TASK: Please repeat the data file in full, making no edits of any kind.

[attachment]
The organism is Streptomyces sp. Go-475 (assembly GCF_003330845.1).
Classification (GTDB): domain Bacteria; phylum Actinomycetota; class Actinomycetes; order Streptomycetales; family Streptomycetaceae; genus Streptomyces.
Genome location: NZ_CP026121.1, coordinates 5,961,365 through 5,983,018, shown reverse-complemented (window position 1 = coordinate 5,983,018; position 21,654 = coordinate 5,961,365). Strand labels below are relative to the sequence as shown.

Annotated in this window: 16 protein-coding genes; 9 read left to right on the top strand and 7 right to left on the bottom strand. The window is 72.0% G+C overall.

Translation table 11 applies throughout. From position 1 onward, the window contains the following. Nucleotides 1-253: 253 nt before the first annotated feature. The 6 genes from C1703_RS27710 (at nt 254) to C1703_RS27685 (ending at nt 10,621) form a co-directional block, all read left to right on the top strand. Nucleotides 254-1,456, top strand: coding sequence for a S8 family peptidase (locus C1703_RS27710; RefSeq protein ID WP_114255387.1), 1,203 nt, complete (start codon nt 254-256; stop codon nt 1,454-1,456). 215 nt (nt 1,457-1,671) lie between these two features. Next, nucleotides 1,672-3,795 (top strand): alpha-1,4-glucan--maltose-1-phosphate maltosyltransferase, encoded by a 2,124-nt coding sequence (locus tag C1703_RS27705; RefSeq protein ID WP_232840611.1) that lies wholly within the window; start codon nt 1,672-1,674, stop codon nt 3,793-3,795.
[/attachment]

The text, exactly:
The organism is Streptomyces sp. Go-475 (assembly GCF_003330845.1).
Classification (GTDB): domain Bacteria; phylum Actinomycetota; class Actinomycetes; order Streptomycetales; family Streptomycetaceae; genus Streptomyces.
Genome location: NZ_CP026121.1, coordinates 5,961,365 through 5,983,018, shown reverse-complemented (window position 1 = coordinate 5,983,018; position 21,654 = coordinate 5,961,365). Strand labels below are relative to the sequence as shown.

Annotated in this window: 16 protein-coding genes; 9 read left to right on the top strand and 7 right to left on the bottom strand. The window is 72.0% G+C overall.

Translation table 11 applies throughout. From position 1 onward, the window contains the following. Nucleotides 1-253: 253 nt before the first annotated feature. The 6 genes from C1703_RS27710 (at nt 254) to C1703_RS27685 (ending at nt 10,621) form a co-directional block, all read left to right on the top strand. Nucleotides 254-1,456, top strand: coding sequence for a S8 family peptidase (locus C1703_RS27710; RefSeq protein ID WP_114255387.1), 1,203 nt, complete (start codon nt 254-256; stop codon nt 1,454-1,456). 215 nt (nt 1,457-1,671) lie between these two features. Next, nucleotides 1,672-3,795 (top strand): alpha-1,4-glucan--maltose-1-phosphate maltosyltransferase, encoded by a 2,124-nt coding sequence (locus tag C1703_RS27705; RefSeq protein ID WP_232840611.1) that lies wholly within the window; start codon nt 1,672-1,674, stop codon nt 3,793-3,795.